At the peak of the pandemic 1.6 billion children were not in school and a year later, 800 million children are still not fully back in school, Unicef is warning.
Humanitarian organisations say the closures have contributed to a range of increasing abuses and degradation of children’s rights across the world, from increasing use of child labour to a rise in child marriages, often in communities were children already struggled to access education.
A Save the Children report out this week warns that in Lebanon children are being put into work by parents desperate for money. The charity fears many of the children will never return to school. Jennifer Moorehead, the charity’s Lebanon director, said: “We are already witnessing the tragic impact of this situation, with children working in supermarkets or in farms, and girls forced to get married.”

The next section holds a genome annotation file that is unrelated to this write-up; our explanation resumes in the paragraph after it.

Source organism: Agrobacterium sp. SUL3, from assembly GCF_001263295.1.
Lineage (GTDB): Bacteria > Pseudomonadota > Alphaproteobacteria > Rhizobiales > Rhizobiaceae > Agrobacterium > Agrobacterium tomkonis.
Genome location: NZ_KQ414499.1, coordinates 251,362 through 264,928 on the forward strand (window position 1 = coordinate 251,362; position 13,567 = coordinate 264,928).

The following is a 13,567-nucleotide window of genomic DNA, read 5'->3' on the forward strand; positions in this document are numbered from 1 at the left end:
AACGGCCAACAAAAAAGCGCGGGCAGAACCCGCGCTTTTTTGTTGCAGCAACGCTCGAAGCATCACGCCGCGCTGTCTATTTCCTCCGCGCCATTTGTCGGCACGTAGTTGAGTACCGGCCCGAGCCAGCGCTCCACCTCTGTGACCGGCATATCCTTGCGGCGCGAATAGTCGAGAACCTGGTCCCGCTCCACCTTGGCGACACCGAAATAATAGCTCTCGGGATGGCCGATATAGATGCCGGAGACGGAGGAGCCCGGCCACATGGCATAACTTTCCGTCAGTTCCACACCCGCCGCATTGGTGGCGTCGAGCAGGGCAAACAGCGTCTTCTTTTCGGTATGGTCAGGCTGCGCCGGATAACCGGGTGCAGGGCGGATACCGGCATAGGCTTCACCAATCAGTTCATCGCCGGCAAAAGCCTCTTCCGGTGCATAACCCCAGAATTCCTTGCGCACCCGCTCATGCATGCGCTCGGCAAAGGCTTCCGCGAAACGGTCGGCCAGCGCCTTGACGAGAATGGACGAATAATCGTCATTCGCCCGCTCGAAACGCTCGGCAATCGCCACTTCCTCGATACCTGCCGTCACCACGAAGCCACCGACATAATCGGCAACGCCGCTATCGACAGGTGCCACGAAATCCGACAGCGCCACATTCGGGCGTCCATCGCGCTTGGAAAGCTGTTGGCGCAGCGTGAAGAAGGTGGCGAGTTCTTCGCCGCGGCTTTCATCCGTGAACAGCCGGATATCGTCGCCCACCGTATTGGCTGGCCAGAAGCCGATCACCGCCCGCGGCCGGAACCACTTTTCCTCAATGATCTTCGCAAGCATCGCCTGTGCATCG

In Uganda, schools have been closed since March 2020, putting 15 million pupils out of education. Only certain classes with exams coming up have been allowed to return. The rest will return in a staggered way in the coming months, though thousands of girls will not, having become pregnant or been married off in the intervening period.
Girls have been particularly hard hit by the closure of schools across the world. In countries such as Afghanistan teenage girls already had a high dropout rate with about 2.2 million girls not in school before the pandemic. Now, groups supporting them fear that an increase in early marriage will leave even those who want to continue their education unable to do so.
Across Latin America and the Caribbean, 114 million children are still out of school, more than anywhere else in the world.